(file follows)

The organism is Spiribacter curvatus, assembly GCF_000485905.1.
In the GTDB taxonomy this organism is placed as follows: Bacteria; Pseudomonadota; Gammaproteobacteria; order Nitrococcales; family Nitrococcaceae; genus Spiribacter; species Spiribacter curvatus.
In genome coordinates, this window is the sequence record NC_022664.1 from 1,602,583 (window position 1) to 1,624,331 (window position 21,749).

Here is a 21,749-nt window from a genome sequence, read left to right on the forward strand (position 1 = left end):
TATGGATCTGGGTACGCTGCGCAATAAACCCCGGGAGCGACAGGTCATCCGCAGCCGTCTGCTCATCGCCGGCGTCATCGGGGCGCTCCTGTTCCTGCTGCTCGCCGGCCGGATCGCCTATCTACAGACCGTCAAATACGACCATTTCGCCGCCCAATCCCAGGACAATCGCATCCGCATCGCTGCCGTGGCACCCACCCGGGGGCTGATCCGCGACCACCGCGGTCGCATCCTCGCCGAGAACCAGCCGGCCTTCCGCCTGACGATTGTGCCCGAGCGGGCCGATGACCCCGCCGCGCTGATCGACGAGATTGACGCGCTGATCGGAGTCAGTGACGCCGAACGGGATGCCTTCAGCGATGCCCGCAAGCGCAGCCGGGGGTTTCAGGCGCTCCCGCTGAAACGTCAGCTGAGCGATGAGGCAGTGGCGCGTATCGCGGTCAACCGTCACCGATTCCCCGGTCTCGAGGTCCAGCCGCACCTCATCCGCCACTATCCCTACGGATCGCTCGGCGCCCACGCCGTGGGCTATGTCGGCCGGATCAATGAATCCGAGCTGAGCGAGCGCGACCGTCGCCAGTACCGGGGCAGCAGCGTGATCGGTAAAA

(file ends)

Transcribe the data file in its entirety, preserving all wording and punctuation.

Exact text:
The organism is Spiribacter curvatus, assembly GCF_000485905.1.
In the GTDB taxonomy this organism is placed as follows: Bacteria; Pseudomonadota; Gammaproteobacteria; order Nitrococcales; family Nitrococcaceae; genus Spiribacter; species Spiribacter curvatus.
In genome coordinates, this window is the sequence record NC_022664.1 from 1,602,583 (window position 1) to 1,624,331 (window position 21,749).

Here is a 21,749-nt window from a genome sequence, read left to right on the forward strand (position 1 = left end):
TATGGATCTGGGTACGCTGCGCAATAAACCCCGGGAGCGACAGGTCATCCGCAGCCGTCTGCTCATCGCCGGCGTCATCGGGGCGCTCCTGTTCCTGCTGCTCGCCGGCCGGATCGCCTATCTACAGACCGTCAAATACGACCATTTCGCCGCCCAATCCCAGGACAATCGCATCCGCATCGCTGCCGTGGCACCCACCCGGGGGCTGATCCGCGACCACCGCGGTCGCATCCTCGCCGAGAACCAGCCGGCCTTCCGCCTGACGATTGTGCCCGAGCGGGCCGATGACCCCGCCGCGCTGATCGACGAGATTGACGCGCTGATCGGAGTCAGTGACGCCGAACGGGATGCCTTCAGCGATGCCCGCAAGCGCAGCCGGGGGTTTCAGGCGCTCCCGCTGAAACGTCAGCTGAGCGATGAGGCAGTGGCGCGTATCGCGGTCAACCGTCACCGATTCCCCGGTCTCGAGGTCCAGCCGCACCTCATCCGCCACTATCCCTACGGATCGCTCGGCGCCCACGCCGTGGGCTATGTCGGCCGGATCAATGAATCCGAGCTGAGCGAGCGCGACCGTCGCCAGTACCGGGGCAGCAGCGTGATCGGTAAAA